23Penalty for false representation or statement

If any person for any of the purposes of this Act knowingly makes any false representation or any statement false in a material particular, he shall, in the United Kingdom, be liable on summary conviction in respect of each offence to imprisonment with or without hard labour for any term not exceeding three months.

24Form of oath of allegiance

The oath of allegiance shall be in the form set out in the Second Schedule to this Act.

Supplemental

25Saving for letters of denization

Nothing in this Act shall affect the grant of letters of denization by His Majesty.

26Saving for powers of Legislatures and Governments of British possessions

(1)Nothing- in this Act shall take away or abridge any power vested in, or exerciseable by, the Legislature or Government of any British Possession, or affect the operation of any law at present in force which has been passed in exercise of such a power, or prevent any such Legislature or Government from treating differently different classes of British subjects.

(2)All laws, statutes and ordinances made by the Legislature of a British Possession for imparting to any person any of the privileges of naturalization to be enjoyed by him within the limits of that Possession, shall, within those limits, have the authority of law.

(3)Where any parts of His Majesty's Dominions are under both a central and a local legislature, the expression " British Possession " shall, for the purposes of this section, include both all parts under the central legislature and each part under a local legislature : Provided that nothing in this provision shall be construed as validating any law, statute or ordinance with respect to naturalization made by any such local legislature in any case where the central legislature possesses exclusive legislative authority with respect to naturalization.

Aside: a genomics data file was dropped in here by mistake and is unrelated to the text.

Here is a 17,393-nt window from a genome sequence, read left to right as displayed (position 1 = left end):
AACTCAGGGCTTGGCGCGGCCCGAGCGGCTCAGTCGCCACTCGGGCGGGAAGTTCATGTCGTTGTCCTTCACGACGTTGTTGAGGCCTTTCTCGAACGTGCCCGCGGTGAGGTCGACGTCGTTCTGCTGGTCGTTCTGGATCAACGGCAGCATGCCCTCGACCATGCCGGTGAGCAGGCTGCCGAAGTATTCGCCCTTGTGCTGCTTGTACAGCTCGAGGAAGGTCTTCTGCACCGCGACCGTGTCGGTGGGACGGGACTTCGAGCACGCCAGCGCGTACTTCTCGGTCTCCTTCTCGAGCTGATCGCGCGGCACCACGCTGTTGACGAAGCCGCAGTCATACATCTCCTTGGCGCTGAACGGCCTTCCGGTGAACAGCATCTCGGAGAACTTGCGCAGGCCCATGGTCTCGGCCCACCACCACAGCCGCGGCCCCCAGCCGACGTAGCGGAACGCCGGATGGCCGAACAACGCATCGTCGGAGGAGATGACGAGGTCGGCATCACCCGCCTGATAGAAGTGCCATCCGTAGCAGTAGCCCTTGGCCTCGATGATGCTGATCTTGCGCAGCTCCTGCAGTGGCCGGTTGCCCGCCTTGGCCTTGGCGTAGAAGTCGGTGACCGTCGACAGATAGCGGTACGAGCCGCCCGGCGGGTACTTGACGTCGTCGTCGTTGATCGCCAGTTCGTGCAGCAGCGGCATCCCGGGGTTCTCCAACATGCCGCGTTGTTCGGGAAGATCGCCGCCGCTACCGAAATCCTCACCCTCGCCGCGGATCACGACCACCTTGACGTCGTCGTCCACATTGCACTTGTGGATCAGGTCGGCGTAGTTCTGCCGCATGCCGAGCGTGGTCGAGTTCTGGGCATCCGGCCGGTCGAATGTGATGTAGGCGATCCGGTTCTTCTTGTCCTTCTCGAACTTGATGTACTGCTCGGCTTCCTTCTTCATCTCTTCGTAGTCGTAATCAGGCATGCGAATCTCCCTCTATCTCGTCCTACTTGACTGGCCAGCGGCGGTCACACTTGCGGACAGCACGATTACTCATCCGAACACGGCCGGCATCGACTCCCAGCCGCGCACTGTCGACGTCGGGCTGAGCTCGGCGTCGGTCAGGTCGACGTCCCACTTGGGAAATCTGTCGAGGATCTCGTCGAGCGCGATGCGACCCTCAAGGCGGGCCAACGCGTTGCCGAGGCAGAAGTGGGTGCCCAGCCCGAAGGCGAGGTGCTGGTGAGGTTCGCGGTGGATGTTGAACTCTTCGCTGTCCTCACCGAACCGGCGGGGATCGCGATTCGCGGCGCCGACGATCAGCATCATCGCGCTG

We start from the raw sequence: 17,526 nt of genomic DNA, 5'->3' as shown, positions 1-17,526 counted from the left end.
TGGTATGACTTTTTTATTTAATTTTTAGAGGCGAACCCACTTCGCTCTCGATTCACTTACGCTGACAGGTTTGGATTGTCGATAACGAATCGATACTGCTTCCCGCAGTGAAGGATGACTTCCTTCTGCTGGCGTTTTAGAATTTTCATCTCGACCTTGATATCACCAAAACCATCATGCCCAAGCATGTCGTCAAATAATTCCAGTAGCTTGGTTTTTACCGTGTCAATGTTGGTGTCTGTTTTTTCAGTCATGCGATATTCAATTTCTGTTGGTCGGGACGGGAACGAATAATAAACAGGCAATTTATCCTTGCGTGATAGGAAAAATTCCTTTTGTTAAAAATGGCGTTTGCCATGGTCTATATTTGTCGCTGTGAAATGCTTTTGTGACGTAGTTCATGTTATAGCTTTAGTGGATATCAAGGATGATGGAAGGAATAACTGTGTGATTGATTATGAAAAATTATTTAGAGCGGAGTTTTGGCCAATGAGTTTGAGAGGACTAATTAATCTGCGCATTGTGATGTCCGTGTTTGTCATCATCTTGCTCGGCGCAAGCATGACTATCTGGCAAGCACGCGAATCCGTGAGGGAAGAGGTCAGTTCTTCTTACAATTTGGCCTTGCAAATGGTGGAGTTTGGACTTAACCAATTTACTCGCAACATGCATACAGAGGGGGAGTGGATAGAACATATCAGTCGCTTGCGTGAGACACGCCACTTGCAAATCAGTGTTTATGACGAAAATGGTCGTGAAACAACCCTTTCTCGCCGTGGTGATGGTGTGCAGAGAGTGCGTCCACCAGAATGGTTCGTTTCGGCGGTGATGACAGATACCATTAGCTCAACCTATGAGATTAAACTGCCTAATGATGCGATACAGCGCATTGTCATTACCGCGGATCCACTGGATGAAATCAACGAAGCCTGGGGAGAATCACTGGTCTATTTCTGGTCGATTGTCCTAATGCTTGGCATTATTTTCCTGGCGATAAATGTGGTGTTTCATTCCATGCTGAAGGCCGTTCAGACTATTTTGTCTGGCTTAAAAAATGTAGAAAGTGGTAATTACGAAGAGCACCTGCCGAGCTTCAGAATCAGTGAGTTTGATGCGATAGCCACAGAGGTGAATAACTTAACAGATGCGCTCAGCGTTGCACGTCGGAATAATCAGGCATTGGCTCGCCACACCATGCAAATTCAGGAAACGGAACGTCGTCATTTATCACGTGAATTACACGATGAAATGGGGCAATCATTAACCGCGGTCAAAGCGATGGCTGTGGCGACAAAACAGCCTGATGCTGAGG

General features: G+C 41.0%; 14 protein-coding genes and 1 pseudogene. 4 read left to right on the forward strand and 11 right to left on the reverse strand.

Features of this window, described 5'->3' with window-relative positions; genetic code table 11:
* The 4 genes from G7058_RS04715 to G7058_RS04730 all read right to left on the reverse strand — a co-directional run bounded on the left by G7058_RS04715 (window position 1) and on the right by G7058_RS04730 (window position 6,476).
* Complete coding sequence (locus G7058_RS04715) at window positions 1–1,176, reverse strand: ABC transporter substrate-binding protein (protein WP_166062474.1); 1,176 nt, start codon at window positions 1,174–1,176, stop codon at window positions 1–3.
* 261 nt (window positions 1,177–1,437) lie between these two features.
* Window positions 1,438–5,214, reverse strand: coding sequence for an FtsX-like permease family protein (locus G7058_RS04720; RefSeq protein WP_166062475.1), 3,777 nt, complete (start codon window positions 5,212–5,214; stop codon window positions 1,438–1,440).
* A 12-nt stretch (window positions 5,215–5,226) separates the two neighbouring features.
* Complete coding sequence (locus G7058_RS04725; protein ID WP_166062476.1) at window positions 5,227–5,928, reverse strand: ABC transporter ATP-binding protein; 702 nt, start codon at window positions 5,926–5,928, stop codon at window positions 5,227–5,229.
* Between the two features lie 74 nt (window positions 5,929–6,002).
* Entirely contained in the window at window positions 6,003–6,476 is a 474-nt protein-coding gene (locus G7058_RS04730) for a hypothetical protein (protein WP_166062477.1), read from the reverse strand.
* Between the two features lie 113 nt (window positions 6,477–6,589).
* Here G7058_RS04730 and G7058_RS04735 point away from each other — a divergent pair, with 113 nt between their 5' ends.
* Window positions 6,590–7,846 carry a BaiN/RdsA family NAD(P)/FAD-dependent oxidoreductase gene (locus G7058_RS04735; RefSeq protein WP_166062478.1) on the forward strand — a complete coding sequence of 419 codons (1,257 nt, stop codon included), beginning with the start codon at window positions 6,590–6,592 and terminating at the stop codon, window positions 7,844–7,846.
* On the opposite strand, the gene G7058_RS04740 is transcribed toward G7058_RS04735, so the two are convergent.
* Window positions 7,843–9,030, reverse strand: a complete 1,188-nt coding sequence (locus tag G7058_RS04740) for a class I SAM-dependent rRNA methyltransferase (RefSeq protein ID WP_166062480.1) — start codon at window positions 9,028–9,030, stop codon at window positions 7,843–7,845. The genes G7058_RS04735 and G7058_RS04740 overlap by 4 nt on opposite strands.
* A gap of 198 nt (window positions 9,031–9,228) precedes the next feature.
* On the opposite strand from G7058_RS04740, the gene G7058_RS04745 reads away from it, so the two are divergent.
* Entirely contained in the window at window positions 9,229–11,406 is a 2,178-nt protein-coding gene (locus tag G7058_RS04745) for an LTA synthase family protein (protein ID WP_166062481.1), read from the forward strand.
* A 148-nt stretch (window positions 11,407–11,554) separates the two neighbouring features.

27Definitions

(1)In this Act, unless the context otherwise requires,—

The expression " British subject " means a person who is a natural-born British subject, or a person to whom a certificate of naturalization has been granted, or a person who has become a subject of His Majesty by reason of any annexation of territory :

The expression " alien " means a person who is not a British subject:

The expression " certificate of naturalization" means a certificate of naturalization granted under this Act or under any Act repealed by this or any other Act:

The expression " disability " means the status of being a married woman, or a minor, lunatic, or idiot:

The expression " territorial waters" includes any port, harbour, Or dock :

The expression " British Consulate" means the office of any British consular officer where a register of births is kept, and includes, in the case of any territory where there is no British Consulate and there is a British resident or other representative of His Majesty, the office of such resident or representative.

(2)Where in pursuance of this Act the name of a child is included in a certificate of naturalization granted to his parent, or where, in pursuance of any Act repealed by this Act, any child has been deemed to be a naturalized British subject by reason of residence with his parent, such child shall, for the purposes of this Act, be deemed to be a person to whom a certificate of naturalization has been granted.

28Repeal, short title, and commencement

(1)The enactments mentioned in the Third Schedule to this Act are hereby repealed to the extent specified in the third column of that schedule.

(2)This Act may be cited as the British Nationality and Status of Aliens Act, 1914.

(3)This Act shall come into operation on the first day of January, nineteen hundred and fifteen.